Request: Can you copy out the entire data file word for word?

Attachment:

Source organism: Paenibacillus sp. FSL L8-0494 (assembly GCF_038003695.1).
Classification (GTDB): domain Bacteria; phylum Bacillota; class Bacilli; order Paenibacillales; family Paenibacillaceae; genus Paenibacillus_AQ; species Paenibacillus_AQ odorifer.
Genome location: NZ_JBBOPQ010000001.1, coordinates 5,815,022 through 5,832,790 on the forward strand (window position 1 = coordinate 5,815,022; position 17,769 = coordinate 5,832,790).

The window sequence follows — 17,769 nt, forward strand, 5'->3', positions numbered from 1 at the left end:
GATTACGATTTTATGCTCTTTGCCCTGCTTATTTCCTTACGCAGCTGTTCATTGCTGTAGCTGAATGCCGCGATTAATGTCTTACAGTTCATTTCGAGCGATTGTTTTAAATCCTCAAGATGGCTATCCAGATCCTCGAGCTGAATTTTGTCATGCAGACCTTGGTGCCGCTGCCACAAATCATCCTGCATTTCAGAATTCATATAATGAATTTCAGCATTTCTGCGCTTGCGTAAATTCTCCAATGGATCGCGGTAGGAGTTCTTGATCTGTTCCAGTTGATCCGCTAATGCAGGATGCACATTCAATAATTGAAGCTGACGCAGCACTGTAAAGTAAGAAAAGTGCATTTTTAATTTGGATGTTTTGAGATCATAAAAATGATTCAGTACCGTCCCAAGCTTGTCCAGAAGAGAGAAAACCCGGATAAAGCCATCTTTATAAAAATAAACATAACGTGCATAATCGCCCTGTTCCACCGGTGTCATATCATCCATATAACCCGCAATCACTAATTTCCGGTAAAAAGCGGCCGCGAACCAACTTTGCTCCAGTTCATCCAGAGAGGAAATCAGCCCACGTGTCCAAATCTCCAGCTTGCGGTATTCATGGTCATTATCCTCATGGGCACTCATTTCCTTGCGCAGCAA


Source organism: Paenibacillus sp. FSL L8-0494 (assembly GCF_038003695.1).
Classification (GTDB): domain Bacteria; phylum Bacillota; class Bacilli; order Paenibacillales; family Paenibacillaceae; genus Paenibacillus_AQ; species Paenibacillus_AQ odorifer.
Genome location: NZ_JBBOPQ010000001.1, coordinates 5,815,022 through 5,832,790 on the forward strand (window position 1 = coordinate 5,815,022; position 17,769 = coordinate 5,832,790).

The window sequence follows — 17,769 nt, forward strand, 5'->3', positions numbered from 1 at the left end:
GATTACGATTTTATGCTCTTTGCCCTGCTTATTTCCTTACGCAGCTGTTCATTGCTGTAGCTGAATGCCGCGATTAATGTCTTACAGTTCATTTCGAGCGATTGTTTTAAATCCTCAAGATGGCTATCCAGATCCTCGAGCTGAATTTTGTCATGCAGACCTTGGTGCCGCTGCCACAAATCATCCTGCATTTCAGAATTCATATAATGAATTTCAGCATTTCTGCGCTTGCGTAAATTCTCCAATGGATCGCGGTAGGAGTTCTTGATCTGTTCCAGTTGATCCGCTAATGCAGGATGCACATTCAATAATTGAAGCTGACGCAGCACTGTAAAGTAAGAAAAGTGCATTTTTAATTTGGATGTTTTGAGATCATAAAAATGATTCAGTACCGTCCCAAGCTTGTCCAGAAGAGAGAAAACCCGGATAAAGCCATCTTTATAAAAATAAACATAACGTGCATAATCGCCCTGTTCCACCGGTGTCATATCATCCATATAACCCGCAATCACTAATTTCCGGTAAAAAGCGGCCGCGAACCAACTTTGCTCCAGTTCATCCAGAGAGGAAATCAGCCCACGTGTCCAAATCTCCAGCTTGCGGTATTCATGGTCATTATCCTCATGGGCACTCATTTCCTTGCGCAGCAA